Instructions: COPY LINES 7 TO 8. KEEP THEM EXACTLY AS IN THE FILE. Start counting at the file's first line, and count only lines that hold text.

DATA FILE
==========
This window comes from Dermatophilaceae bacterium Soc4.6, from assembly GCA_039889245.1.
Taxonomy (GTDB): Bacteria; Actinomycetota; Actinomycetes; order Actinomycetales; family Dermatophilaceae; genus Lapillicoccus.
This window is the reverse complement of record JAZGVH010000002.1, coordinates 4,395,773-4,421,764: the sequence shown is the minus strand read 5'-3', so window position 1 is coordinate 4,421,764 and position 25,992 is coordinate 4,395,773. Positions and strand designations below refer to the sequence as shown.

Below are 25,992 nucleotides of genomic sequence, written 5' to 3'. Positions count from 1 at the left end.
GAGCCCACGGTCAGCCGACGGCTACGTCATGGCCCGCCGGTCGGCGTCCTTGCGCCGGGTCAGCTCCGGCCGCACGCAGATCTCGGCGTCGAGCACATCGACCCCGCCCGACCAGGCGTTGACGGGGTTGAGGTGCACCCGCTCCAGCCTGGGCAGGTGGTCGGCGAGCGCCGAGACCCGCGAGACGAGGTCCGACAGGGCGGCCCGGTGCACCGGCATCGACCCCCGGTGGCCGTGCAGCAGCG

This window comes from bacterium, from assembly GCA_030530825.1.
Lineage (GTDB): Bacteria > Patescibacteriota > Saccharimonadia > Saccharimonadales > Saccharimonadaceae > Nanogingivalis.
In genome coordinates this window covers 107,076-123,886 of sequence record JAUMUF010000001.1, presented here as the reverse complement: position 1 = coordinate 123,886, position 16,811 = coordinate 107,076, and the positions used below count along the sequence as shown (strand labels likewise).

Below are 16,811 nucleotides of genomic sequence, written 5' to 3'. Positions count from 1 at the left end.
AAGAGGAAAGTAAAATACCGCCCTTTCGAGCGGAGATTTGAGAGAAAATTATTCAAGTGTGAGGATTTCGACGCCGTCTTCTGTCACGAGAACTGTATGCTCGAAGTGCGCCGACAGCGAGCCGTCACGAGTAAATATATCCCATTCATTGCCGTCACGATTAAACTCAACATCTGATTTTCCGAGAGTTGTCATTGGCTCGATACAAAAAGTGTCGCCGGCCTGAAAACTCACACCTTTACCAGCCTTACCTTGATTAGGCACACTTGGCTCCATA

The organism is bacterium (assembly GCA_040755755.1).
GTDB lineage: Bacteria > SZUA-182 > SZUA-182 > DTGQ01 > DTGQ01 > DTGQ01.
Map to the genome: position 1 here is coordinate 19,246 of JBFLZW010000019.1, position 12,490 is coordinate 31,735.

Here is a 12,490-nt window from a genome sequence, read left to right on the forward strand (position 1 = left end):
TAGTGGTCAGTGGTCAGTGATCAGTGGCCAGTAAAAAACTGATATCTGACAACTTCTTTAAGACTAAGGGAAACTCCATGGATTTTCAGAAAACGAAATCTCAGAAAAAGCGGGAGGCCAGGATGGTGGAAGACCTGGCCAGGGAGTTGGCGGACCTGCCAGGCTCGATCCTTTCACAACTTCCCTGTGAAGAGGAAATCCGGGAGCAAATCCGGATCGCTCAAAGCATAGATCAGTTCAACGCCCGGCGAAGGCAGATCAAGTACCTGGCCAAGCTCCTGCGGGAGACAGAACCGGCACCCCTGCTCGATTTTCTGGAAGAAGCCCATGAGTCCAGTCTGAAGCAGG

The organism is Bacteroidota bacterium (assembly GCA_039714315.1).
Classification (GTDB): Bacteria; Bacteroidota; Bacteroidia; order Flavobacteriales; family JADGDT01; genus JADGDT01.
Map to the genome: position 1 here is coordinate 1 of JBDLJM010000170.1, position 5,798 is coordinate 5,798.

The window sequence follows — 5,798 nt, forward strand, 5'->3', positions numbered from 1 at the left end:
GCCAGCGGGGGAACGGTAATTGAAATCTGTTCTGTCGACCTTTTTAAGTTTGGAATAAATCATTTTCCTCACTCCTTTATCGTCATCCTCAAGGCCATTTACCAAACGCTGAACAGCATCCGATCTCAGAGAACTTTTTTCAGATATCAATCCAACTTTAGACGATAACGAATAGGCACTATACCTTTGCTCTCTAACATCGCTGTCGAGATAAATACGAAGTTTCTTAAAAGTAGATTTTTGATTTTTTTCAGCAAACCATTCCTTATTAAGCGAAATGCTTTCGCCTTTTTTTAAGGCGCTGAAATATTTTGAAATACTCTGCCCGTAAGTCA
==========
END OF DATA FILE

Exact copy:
Lineage (GTDB): Bacteria > Patescibacteriota > Saccharimonadia > Saccharimonadales > Saccharimonadaceae > Nanogingivalis.
In genome coordinates this window covers 107,076-123,886 of sequence record JAUMUF010000001.1, presented here as the reverse complement: position 1 = coordinate 123,886, position 16,811 = coordinate 107,076, and the positions used below count along the sequence as shown (strand labels likewise).